• About half (48%) of workers say they can openly and honestly discuss mental health with their supervisor. This was down from 56% in 2021 and 62% in 2020.
  • Half (52%) say they feel comfortable using mental health services with their current employer in comparison to 64% in 2021 and 67% in 2020.
  • Fewer adults are worried about retaliation if they take time off or seek mental health care. About one in three (36%) worried about retaliation if they took time off in comparison to 48% in 2021 and 52% in 2020.
  • Less than one third (31%) were worried about retaliation for seeking care when compared to 43% in 2021 and 2020.

How Can We Reduce Stigma Associated with Mental Illness?

Many years of research on anti-stigma interventions has found that successful interventions from a public approach:

  • Include contact (in person but video can also be a feature if done right)
  • Focus on a range of disorders, not just depression or mental illness broadly
  • Involve participation with people with a “lived experience”
  • Target groups that have the most interaction or where lack of help-seeking is most problematic (e.g., young people, undocumented communities, military communities)
  • Are tailored to be credible to specific language and cultural signifiers of the target group
  • Last several years to be effective

The National Alliance on Mental Illness (NAMI) offer the following suggestions of how individuals can reduce stigma:

  • Talk openly about mental health, such as sharing on social media
  • Educate yourself and others – respond to misperceptions or negative comments by sharing facts or experiences
  • Be conscious of language – remind people that words matter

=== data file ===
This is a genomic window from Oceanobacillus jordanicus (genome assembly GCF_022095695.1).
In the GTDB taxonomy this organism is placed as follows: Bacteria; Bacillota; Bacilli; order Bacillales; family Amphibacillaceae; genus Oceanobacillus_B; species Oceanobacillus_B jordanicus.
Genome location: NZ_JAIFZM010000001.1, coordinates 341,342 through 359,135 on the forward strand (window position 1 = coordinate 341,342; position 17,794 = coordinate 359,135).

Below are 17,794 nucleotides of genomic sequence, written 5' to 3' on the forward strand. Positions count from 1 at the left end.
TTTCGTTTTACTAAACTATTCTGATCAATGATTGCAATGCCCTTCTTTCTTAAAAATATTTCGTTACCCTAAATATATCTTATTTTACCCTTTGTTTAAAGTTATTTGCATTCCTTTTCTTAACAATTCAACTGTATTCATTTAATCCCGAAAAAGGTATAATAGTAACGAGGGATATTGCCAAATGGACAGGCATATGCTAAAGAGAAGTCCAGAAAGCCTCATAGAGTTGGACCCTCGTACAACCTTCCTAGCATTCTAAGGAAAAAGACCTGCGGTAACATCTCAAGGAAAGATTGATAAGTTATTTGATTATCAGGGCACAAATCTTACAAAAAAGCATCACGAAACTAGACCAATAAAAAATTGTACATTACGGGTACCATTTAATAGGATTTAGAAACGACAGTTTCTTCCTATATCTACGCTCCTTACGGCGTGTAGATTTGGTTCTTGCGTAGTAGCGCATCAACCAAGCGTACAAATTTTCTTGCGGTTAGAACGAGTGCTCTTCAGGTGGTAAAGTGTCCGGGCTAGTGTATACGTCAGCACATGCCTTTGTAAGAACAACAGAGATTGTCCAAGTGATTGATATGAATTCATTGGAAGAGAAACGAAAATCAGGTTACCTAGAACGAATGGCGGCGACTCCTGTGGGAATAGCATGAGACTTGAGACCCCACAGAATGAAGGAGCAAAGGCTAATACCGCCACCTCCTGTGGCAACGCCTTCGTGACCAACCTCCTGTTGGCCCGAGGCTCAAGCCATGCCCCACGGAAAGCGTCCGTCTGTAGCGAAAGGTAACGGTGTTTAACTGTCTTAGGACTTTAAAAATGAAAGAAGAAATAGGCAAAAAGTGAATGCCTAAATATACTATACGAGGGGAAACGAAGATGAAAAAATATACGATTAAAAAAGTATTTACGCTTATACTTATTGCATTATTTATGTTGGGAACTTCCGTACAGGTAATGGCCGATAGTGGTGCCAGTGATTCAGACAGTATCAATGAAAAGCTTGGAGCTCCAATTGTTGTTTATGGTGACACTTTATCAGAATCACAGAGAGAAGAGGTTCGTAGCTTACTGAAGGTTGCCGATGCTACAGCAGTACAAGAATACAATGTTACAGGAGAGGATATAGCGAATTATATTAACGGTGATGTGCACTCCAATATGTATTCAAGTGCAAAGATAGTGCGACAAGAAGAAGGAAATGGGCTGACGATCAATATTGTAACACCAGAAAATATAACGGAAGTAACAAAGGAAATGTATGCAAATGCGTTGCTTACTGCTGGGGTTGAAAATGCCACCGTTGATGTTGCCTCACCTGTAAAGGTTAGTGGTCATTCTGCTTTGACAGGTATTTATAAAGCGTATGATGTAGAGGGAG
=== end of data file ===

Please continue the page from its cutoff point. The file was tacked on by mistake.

• Encourage equality between physical and mental illness – draw comparisons to how they would treat someone with cancer or diabetes
  • Show compassion for those with mental illness
  • Be honest about treatment – normalize health treatment, just like other health care treatment
  • Let the media know when they are using stigmatizing language presenting stories of mental illness in a stigmatizing way
  • Choose empowerment over shame – “I fight stigma by choosing to live an empowered life. To me, that means owning my life and my story and refusing to allow others to dictate how I view myself or how I feel about myself” – Val Fletcher

Employers who are leading efforts to address stigma offer the following advice:

  • Tailor programs/approaches to your company culture
  • Mention your commitment to leading a behaviorally healthy workplace every time you mention the company’s commitment to its overall culture of health, attracting and retaining the best talent, and valuing its employees, etc.
  • Train leaders to identify emotional distress and make referrals responding promptly and constructively to behavioral performance issues
  • Be welcoming of the need for accommodations. Train managers to respond appropriately.

If you are in crisis, or you know someone who is in crisis, contact the 988 Suicide & Crisis Lifeline or dial 911 in case of emergency.

  • Call or text 988
  • Chat
  • TTY users, use your preferred relay service or dial 711 then 988

Mental health diagnoses are more prevalent than one would think. Unfortunately, barriers to treatment or even misconceptions or stigma stop individuals from getting the help they need. This post is to make awareness about mental health and diagnoses, the stigmas associated with mental health and how to combat the stigmatization of mental health in addition to providing resources for those afflicted with mental health illnesses.

If you are looking to address mental health, don’t hesitate to reach out for help. Addressing your mental health can lead to decreasing mental health symptoms, result in de-stigmatization, provide you with the tools to overcome mental illness, and provide support. A licensed professional can assist you in overcoming these challenges. 

When Jessica is not providing therapy, she enjoys spending time with her family and friends, listening to country music, cooking, baking, and going to the beach.

Check out Jessica’s professional bio here

Email Us:

Call Now: (908) 415-2042